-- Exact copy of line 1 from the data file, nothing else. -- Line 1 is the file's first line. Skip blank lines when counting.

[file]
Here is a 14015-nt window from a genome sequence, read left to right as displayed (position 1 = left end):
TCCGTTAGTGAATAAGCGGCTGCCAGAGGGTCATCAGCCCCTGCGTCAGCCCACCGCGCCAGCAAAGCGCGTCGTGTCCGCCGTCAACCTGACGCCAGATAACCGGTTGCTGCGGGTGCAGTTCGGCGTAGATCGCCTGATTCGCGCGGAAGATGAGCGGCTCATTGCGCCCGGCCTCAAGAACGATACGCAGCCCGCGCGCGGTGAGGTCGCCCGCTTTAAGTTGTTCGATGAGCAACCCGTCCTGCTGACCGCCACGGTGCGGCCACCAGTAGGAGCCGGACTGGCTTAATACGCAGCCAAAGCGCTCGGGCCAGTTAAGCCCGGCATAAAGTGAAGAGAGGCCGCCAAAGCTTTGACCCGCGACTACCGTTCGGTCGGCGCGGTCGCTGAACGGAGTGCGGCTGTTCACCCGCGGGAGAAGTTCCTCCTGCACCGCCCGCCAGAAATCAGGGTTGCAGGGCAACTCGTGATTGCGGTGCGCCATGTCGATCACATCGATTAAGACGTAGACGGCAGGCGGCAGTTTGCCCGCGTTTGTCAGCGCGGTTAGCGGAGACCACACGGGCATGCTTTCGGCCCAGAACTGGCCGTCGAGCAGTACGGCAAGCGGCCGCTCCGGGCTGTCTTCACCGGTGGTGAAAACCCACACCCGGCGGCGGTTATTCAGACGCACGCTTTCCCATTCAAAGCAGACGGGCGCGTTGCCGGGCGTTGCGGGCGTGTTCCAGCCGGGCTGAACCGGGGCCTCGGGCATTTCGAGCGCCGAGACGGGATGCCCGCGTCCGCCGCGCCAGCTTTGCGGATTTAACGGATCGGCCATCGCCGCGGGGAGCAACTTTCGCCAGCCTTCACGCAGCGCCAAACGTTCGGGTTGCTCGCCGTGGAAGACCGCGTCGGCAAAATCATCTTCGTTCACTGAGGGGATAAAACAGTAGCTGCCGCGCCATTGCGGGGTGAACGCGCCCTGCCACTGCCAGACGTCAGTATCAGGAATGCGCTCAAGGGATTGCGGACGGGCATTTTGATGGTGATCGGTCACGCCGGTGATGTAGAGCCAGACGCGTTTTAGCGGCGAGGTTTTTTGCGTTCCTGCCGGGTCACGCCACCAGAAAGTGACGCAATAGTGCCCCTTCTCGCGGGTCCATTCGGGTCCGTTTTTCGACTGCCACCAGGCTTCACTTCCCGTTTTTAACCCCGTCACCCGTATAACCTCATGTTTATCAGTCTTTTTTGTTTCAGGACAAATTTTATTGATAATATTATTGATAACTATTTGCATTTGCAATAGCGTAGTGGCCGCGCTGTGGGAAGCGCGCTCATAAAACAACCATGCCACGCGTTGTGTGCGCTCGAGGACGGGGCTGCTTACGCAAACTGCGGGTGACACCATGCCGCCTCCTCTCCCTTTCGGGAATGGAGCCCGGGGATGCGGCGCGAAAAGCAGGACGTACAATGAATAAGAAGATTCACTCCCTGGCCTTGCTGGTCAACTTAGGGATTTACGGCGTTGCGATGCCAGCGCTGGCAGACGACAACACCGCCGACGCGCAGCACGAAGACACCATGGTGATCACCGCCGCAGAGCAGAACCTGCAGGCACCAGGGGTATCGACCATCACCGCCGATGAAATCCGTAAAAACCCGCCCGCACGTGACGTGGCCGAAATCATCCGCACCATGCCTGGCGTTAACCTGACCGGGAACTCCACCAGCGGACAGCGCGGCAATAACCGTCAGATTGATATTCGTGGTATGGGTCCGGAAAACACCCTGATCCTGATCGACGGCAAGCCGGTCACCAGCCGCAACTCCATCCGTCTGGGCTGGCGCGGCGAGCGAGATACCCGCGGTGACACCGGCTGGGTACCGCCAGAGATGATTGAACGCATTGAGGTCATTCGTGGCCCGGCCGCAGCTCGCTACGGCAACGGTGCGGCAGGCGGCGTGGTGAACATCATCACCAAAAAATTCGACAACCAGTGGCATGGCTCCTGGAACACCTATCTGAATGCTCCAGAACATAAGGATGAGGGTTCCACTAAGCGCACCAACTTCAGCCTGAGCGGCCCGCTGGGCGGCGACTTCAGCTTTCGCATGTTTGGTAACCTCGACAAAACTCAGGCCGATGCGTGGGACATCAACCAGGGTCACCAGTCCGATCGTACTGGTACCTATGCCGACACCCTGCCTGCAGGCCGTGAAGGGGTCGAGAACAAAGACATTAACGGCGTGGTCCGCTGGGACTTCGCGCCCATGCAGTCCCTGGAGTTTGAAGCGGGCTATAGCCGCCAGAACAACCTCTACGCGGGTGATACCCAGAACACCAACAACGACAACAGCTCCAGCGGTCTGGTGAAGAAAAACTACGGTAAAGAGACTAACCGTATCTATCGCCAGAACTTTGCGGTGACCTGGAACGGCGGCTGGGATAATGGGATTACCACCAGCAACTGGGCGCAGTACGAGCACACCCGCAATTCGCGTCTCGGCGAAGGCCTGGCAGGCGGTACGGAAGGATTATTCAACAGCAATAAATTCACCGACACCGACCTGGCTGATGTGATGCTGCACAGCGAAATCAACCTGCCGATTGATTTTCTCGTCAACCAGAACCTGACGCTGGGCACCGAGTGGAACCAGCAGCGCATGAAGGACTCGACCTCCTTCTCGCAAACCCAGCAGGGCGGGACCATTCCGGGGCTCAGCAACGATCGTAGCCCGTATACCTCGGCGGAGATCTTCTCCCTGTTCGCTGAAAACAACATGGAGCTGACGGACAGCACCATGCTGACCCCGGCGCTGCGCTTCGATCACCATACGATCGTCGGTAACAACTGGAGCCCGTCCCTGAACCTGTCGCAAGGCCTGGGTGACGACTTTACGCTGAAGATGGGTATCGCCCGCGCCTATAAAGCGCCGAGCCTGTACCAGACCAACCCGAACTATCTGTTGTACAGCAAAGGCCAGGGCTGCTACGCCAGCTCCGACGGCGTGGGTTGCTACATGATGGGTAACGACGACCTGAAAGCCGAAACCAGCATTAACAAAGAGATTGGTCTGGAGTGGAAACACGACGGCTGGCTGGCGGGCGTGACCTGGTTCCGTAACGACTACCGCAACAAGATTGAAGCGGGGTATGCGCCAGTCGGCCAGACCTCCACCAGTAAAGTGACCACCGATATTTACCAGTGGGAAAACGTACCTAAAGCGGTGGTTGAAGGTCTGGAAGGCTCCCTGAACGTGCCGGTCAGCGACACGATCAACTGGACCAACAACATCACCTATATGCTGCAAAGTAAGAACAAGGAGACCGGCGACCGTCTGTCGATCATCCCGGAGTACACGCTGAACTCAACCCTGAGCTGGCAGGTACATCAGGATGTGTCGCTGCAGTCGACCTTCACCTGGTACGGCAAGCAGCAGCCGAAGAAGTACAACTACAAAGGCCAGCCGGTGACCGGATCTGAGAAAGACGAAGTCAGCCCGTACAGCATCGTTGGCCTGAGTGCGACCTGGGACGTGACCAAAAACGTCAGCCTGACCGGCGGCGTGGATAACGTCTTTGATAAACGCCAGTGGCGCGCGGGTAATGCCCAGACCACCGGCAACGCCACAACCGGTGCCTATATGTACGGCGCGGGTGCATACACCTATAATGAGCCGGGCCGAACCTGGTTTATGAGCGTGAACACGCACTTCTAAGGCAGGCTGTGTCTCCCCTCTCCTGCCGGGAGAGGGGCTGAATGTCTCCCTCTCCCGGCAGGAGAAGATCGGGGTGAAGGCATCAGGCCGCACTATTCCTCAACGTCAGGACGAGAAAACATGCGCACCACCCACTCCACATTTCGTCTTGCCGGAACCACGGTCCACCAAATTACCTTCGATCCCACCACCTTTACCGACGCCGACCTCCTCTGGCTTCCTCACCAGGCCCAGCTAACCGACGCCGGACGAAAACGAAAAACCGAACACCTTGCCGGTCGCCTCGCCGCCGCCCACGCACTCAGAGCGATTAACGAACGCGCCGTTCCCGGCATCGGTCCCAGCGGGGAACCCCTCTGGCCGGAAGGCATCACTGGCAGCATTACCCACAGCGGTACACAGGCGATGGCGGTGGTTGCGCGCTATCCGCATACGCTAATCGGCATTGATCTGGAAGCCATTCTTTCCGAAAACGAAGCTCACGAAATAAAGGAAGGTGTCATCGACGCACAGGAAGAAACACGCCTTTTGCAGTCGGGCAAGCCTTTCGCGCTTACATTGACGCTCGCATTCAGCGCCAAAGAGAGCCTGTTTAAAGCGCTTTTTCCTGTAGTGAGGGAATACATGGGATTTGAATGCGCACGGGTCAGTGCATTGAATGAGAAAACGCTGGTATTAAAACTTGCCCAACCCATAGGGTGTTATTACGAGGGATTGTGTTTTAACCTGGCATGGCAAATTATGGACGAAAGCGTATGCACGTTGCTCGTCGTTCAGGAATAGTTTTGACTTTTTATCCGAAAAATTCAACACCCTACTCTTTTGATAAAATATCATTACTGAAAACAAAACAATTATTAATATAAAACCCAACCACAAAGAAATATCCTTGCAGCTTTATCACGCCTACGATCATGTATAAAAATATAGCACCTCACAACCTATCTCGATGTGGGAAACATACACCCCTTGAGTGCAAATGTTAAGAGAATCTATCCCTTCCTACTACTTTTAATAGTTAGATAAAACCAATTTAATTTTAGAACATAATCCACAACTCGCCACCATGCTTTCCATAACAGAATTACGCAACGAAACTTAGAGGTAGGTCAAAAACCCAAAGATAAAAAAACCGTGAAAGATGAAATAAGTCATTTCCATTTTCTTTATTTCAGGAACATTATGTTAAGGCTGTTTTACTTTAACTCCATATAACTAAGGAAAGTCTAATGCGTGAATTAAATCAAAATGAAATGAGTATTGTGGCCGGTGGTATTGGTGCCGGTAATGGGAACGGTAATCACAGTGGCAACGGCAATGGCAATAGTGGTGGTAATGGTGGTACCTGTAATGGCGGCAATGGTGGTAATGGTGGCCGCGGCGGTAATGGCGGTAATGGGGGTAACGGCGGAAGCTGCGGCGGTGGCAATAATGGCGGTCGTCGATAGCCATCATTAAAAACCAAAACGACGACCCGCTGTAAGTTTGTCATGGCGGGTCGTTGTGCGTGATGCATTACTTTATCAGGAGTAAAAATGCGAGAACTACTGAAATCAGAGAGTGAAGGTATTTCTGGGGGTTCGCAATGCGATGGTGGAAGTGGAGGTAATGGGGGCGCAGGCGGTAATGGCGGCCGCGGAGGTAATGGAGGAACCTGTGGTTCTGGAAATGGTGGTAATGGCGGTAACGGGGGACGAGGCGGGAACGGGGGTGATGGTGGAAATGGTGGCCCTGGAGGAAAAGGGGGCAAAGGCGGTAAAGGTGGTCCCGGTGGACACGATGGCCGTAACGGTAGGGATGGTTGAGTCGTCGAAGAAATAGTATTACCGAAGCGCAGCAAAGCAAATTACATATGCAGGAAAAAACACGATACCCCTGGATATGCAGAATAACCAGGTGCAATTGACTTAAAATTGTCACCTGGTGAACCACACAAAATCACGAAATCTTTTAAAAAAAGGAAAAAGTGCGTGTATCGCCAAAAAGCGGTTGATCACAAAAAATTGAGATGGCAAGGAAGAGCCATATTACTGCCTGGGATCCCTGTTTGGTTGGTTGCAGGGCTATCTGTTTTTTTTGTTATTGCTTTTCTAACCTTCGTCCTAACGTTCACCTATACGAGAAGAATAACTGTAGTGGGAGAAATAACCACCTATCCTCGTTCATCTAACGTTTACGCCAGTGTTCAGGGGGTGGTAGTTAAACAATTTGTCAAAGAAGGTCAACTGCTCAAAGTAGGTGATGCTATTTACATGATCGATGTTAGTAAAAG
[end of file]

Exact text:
Here is a 14015-nt window from a genome sequence, read left to right as displayed (position 1 = left end):